One of the main aims of the EYE-RISK project was to identify key molecular drivers and biological pathways for the development and progression of age-related macular degeneration (AMD). Given the complexity of AMD, information like this is critical to understand the disease process fully and for the development of new intervention strategies.
Dietary intake of zinc, included in the nutritional supplements AREDS and AREDS2, has shown promise in delaying the progression of AMD. In their recent open-access publication in Nutrients, Emri et al. analyzed the potential molecular mechanisms and identified specific regulatory pathways that might be involved in mediating the positive effects of long‐term zinc supplementation in AMD.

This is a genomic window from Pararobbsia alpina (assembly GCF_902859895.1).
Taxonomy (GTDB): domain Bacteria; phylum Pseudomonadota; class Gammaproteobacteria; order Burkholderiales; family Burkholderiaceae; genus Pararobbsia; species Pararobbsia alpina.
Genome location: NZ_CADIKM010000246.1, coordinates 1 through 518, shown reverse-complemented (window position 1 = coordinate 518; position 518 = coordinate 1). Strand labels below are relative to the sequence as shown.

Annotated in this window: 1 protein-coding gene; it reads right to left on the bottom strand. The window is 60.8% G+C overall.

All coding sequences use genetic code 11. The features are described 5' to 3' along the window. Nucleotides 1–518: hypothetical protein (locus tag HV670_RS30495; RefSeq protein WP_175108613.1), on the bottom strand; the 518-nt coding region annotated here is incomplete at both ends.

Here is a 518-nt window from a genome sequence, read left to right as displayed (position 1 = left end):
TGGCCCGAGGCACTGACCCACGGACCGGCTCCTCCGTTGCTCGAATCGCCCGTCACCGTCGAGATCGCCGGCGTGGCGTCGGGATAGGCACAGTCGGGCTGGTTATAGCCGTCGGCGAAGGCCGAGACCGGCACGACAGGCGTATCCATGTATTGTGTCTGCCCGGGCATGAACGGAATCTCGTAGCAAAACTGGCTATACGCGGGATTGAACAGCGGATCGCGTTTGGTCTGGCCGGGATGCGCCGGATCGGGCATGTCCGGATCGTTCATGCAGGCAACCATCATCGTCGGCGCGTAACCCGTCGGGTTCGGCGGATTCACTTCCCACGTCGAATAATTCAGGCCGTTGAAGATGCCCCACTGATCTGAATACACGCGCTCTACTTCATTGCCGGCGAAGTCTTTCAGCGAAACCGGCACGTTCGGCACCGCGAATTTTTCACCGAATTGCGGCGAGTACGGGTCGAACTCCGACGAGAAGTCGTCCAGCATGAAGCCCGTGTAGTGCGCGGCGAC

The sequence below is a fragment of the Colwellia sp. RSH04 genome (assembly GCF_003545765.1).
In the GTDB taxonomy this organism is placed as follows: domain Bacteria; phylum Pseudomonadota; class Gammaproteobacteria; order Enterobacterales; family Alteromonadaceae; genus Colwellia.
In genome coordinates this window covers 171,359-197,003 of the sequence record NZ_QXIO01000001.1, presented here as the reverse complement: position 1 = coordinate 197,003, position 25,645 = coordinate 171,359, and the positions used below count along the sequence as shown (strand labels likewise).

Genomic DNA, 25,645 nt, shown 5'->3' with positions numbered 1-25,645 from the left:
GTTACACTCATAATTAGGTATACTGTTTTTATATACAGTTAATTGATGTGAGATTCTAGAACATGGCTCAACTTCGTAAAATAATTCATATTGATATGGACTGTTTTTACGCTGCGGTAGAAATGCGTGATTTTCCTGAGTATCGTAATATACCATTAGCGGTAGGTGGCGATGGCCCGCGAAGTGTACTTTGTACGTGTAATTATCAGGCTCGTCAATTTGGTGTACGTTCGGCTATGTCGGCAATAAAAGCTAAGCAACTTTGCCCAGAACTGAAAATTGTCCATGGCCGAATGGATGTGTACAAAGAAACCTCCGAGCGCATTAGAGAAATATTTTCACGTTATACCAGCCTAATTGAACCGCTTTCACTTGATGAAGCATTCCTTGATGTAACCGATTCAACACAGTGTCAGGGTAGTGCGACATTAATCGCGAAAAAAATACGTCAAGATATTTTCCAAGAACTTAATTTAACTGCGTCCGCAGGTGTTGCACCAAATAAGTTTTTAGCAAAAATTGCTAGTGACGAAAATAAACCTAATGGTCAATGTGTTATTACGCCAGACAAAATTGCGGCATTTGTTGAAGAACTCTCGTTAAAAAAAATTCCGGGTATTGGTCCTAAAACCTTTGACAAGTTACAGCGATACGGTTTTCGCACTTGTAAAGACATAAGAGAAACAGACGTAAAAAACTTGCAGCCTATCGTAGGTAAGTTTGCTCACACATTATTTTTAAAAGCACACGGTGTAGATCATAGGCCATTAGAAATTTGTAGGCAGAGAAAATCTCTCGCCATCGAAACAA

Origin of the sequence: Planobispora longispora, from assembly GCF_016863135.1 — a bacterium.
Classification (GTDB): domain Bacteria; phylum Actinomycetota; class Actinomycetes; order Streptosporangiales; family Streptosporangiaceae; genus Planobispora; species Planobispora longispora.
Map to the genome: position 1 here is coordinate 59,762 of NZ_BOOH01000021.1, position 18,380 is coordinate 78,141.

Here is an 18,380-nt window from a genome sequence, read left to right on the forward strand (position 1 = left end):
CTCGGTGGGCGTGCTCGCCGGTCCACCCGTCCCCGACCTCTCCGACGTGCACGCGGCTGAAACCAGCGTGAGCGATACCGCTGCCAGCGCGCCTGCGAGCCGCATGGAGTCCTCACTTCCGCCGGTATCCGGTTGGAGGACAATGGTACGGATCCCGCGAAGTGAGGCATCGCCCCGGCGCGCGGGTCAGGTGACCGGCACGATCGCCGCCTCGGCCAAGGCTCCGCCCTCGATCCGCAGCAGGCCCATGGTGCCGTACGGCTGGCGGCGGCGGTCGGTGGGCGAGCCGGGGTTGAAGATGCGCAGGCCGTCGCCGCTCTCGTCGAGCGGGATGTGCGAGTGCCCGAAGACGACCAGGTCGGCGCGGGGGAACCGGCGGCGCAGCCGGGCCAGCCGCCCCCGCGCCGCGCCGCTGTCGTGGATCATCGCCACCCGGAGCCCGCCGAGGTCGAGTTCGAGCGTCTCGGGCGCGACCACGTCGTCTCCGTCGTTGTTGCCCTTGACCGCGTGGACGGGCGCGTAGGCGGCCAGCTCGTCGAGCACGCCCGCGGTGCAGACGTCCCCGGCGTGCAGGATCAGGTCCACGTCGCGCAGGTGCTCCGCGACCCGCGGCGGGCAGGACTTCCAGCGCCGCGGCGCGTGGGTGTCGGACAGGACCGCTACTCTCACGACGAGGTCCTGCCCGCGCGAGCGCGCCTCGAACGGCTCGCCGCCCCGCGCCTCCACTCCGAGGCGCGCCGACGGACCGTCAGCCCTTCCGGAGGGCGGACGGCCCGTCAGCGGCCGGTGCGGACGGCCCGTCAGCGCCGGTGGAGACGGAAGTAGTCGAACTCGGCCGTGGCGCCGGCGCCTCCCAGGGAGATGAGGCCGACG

Emri et al. assessed the complex molecular changes induced by zinc supplementation in primary human retinal pigment epithelial (RPE) cells. In this study, the authors combined genetic, transcriptome, proteome, and secretome analysis of RPE cells in long-term culture. These cells recapitulated many in vivo characteristics of RPE cells in the living human eyes. The results revealed that RPE cell adhesion/polarity, extracellular matrix organization, protein processing/transport, and oxidative stress response were the most significantly affected pathways when zinc treatment was applied. The authors also reported, for the first time, that zinc supplementation could elicit a role similar to that of TGFB1. The work that was led by Queen’s University Belfast in collaboration with the University of Tubingen, I2O at Roche Pharma, and Radboud University Nijmegen, is a significant step towards understanding how zinc supplementation in the AREDS trials resulted in slowing the progression to end-stage AMD.